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. India Says No Military Buildup After US Nuclear Deal

The India-US nuclear deal has to be cleared by the Indian parliament and the US Congress before it can be implemented. India will also have to separate nuclear facilities for civilian and military use and set up a regime of international inspections to allay concerns that material and technology received could be diverted to boost its nuclear weapons arsenal.
by Staff Writers
New Delhi (AFP) Jul 31, 2007
India stressed Friday an operating agreement with the United States on a landmark nuclear deal will not fuel a nuclear weapons build up in the South Asia nation. Top Indian officials said the agreement, announced earlier Friday, dealt exclusively with generating much-needed energy to fuel the nation's fast-growing economy. "We have got a deal... a very good deal," said national security advisor M.K. Narayanan who headed India's delegation to Washington earlier this week for talks to seal the agreement.

US Secretary of State Condoleezza Rice said earlier Friday in a statement that the so-called "123 agreement," which comes after years of talks between the two nations, had been adopted.

Rice did not provide details of the accord which according to reports in the US had gone beyond the terms approved by the US Congress.

Lawmakers there have threatened to block the deal if it sidestepped safeguards to prevent military uses of the technology.

In December, Congress gave approval to landmark legislation allowing US export of civilian nuclear fuel and technology to India for the first time in 30 years.

It was aimed at reversing three decades of sanctions on India for its nuclear tests. India announced a moratorium on testing weapons in May 1998 but has not signed the Nuclear non-Proliferation Treaty.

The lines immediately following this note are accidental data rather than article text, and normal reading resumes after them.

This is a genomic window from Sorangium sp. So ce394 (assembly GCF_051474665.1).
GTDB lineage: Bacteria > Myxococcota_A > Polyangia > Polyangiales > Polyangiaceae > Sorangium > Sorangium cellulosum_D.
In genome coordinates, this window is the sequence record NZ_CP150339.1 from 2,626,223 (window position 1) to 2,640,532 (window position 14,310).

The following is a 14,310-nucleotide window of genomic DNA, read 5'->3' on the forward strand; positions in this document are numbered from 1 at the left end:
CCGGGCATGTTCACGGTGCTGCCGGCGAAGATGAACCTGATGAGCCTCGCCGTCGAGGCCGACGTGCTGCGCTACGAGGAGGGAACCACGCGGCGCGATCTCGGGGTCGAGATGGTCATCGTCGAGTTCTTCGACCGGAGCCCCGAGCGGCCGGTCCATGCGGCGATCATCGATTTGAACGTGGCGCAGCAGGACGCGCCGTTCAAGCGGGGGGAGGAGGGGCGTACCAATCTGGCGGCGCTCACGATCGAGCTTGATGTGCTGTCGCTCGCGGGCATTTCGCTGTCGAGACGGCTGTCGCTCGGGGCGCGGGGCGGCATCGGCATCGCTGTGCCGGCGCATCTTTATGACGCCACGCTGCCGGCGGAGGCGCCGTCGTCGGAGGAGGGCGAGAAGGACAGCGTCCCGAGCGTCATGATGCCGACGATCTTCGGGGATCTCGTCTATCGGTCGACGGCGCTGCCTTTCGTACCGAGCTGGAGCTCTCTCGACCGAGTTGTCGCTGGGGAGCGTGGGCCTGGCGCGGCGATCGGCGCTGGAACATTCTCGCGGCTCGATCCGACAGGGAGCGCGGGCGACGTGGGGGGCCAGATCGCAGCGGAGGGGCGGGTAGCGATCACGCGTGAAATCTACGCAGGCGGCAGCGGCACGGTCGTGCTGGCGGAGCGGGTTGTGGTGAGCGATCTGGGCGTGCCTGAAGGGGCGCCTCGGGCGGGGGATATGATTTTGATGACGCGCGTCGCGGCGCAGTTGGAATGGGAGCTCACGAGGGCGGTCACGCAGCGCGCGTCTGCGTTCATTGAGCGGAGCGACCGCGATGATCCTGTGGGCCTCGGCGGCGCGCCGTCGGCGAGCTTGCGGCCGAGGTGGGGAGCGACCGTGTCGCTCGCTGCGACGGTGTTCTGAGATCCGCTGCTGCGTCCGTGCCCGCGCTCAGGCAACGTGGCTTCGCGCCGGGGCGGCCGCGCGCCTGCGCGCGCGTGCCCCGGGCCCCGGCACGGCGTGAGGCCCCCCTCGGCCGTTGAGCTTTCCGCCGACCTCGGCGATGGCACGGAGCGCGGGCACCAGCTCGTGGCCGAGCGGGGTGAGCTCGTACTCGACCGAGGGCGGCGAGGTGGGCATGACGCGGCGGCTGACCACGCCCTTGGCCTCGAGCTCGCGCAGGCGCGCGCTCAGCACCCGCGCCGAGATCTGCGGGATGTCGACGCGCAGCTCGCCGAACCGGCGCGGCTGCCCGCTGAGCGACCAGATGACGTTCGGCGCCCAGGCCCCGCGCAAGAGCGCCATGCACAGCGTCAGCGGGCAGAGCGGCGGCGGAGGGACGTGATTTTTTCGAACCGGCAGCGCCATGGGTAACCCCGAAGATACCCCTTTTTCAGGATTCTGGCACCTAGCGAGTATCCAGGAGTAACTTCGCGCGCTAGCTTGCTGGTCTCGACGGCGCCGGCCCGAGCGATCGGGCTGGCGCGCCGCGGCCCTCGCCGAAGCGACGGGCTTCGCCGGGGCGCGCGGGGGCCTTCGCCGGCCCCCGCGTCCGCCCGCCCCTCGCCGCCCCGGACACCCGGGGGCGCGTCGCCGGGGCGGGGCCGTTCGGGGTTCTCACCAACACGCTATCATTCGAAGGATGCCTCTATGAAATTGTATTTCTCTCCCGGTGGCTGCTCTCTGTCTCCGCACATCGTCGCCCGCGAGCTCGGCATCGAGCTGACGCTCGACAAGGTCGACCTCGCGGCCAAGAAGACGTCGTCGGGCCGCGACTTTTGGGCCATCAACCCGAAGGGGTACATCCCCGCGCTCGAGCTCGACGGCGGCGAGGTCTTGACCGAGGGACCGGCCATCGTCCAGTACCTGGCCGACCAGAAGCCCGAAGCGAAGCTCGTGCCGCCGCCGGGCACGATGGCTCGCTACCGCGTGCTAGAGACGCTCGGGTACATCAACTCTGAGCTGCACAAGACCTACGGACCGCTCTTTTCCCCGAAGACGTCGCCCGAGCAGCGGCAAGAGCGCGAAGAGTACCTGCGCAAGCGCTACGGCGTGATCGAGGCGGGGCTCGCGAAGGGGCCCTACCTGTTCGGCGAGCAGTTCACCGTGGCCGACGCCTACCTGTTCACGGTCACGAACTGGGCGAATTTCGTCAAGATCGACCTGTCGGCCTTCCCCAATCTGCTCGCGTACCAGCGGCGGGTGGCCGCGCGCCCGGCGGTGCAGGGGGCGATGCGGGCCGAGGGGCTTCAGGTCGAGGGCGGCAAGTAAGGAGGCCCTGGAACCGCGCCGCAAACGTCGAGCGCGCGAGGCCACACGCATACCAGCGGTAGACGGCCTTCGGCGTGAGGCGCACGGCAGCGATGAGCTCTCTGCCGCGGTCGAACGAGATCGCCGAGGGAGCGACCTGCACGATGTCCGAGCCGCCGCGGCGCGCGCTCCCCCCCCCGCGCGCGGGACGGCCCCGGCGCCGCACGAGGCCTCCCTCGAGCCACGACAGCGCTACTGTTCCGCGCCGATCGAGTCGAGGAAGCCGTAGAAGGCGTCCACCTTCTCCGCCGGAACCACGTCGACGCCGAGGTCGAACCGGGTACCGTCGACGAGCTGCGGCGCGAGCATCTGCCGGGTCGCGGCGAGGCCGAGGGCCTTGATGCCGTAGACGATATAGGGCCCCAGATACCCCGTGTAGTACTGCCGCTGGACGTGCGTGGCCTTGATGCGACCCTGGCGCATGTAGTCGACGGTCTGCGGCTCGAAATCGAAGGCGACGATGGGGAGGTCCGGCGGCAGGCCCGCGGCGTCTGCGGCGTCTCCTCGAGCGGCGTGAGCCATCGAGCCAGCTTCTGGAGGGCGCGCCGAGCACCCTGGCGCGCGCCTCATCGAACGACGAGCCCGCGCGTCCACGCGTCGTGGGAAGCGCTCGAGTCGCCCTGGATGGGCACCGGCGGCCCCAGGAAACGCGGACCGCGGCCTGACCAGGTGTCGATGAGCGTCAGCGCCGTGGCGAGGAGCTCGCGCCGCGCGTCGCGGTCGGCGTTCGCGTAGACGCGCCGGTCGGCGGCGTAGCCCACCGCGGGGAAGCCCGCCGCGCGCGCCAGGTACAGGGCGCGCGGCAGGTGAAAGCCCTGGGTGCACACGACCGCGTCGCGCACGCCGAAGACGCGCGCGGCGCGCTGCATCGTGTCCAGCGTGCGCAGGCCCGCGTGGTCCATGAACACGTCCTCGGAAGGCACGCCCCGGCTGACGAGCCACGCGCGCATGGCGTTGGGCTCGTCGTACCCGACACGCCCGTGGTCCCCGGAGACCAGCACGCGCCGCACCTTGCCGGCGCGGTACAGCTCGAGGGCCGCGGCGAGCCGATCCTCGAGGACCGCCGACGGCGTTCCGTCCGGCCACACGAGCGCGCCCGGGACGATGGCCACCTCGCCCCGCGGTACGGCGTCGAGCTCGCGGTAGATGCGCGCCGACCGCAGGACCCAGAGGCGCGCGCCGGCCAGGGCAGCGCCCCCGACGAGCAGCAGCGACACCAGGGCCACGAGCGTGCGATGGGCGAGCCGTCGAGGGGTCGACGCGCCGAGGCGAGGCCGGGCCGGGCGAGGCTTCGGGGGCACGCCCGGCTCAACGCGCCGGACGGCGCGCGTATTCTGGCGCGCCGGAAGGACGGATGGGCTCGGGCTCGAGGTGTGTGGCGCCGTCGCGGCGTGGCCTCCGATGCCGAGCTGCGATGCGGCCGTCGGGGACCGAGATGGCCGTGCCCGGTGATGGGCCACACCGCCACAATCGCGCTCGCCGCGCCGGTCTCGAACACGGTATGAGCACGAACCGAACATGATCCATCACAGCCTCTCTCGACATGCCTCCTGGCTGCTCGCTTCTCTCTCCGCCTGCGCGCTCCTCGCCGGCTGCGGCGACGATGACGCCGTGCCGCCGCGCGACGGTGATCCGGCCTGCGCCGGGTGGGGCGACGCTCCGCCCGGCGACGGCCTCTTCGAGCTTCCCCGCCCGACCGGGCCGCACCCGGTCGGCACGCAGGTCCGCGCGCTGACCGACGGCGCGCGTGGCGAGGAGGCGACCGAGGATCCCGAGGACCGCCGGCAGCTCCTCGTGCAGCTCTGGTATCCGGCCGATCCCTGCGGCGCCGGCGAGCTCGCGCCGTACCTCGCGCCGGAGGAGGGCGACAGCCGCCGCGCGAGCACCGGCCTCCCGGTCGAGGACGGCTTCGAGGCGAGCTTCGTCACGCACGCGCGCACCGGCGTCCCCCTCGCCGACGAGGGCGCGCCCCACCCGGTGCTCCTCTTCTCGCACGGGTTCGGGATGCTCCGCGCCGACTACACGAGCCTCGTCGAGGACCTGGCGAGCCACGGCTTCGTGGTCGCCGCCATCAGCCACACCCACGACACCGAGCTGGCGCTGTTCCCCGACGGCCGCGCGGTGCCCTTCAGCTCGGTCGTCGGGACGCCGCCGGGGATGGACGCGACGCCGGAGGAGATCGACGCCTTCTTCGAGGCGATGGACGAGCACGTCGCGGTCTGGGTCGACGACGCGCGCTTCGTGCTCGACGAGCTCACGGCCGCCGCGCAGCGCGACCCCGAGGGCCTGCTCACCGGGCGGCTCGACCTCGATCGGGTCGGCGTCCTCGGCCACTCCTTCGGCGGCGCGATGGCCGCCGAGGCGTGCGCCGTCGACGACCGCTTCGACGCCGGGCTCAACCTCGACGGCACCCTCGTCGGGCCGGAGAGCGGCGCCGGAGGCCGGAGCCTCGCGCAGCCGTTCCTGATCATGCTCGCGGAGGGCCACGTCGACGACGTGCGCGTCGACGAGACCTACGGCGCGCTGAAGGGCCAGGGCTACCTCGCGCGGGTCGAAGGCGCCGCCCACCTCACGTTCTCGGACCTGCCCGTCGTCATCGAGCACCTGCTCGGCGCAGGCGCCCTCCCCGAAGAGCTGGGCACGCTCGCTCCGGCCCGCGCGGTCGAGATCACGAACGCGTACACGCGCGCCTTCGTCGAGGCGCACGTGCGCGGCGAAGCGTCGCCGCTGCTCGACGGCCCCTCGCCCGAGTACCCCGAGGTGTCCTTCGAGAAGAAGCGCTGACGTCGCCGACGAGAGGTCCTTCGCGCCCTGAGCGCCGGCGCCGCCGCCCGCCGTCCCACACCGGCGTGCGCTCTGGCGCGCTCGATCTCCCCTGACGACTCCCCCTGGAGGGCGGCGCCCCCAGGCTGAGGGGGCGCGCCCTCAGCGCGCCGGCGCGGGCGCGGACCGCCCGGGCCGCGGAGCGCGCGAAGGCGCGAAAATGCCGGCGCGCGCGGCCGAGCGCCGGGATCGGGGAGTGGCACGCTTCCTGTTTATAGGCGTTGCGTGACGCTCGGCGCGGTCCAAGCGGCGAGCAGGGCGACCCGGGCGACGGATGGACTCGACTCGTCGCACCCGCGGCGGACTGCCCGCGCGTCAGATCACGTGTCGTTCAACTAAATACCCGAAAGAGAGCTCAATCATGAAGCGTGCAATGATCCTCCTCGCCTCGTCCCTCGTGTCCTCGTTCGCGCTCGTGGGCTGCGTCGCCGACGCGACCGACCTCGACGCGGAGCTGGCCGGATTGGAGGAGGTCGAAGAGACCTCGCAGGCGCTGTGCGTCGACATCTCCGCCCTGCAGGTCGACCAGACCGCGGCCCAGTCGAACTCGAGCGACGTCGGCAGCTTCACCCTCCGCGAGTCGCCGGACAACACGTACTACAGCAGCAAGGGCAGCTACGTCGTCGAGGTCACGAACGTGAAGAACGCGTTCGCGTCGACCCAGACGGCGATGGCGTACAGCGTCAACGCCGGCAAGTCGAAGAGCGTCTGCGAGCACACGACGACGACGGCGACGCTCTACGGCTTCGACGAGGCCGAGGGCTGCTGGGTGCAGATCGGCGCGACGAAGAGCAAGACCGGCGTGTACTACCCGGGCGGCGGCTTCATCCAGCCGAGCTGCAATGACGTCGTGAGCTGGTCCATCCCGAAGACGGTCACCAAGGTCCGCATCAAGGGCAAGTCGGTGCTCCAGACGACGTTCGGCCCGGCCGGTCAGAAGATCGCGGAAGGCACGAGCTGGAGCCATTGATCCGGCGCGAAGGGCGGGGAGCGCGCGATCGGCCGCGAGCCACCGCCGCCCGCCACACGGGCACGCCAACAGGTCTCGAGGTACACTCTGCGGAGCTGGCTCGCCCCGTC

Narayanan told a press conference that the deal was not an opportunity for India to increase its nuclear arsenal.

"I think it's time certain countries overcame the belief that we are interested in proliferation," Narayanan said in New Delhi.

He was responding to a question about whether imported fuel under the deal would free up India's domestic supplies for nuclear weapons.

"If we need additionalities as far as our strategic stockpile is concerned we know how to do it... We are not using it (the deal) as an excuse to enhance our strategic capabilities."

Indian foreign secretary Shivshankar Menon, also part of this week's delegation, said the accord was about "cooperation in civil nuclear energy."

Narayanan said India had not given away any of its strategic rights in response to domestic critics who fear the deal would cap India's military capabilities and close options for conducting nuclear tests.

"If anything we have enhanced our rights," he said.

He added that the text contained no reference to "detonation."

"What happens in the event of a test we will come to that later," he said.

The India-US nuclear deal has to be cleared by the Indian parliament and the US Congress before it can be implemented.

India will also have to separate nuclear facilities for civilian and military use and set up a regime of international inspections to allay concerns that material and technology received could be diverted to boost its nuclear weapons arsenal.

Indian foreign minister Pranab Mukherjee, who was due to attend a Southeast Asian forum meeting in coming days, would hold talks with his Chinese counterpart on the deal, foreign secretary Menon said.

Source: Agence France-Presse

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Europe Drums Diplomatic Beat As US Looks On
Washington (AFP) July 29, 2007
Europe under a new generation of leaders is taking a more muscular role in diplomacy while the enfeebled US administration struggles with Iraq, foreign-policy experts say. Britain, France and Germany are all now under new leadership compared to four years ago, when the United States plunged transatlantic relations into their worst crisis for decades with its invasion of Iraq.

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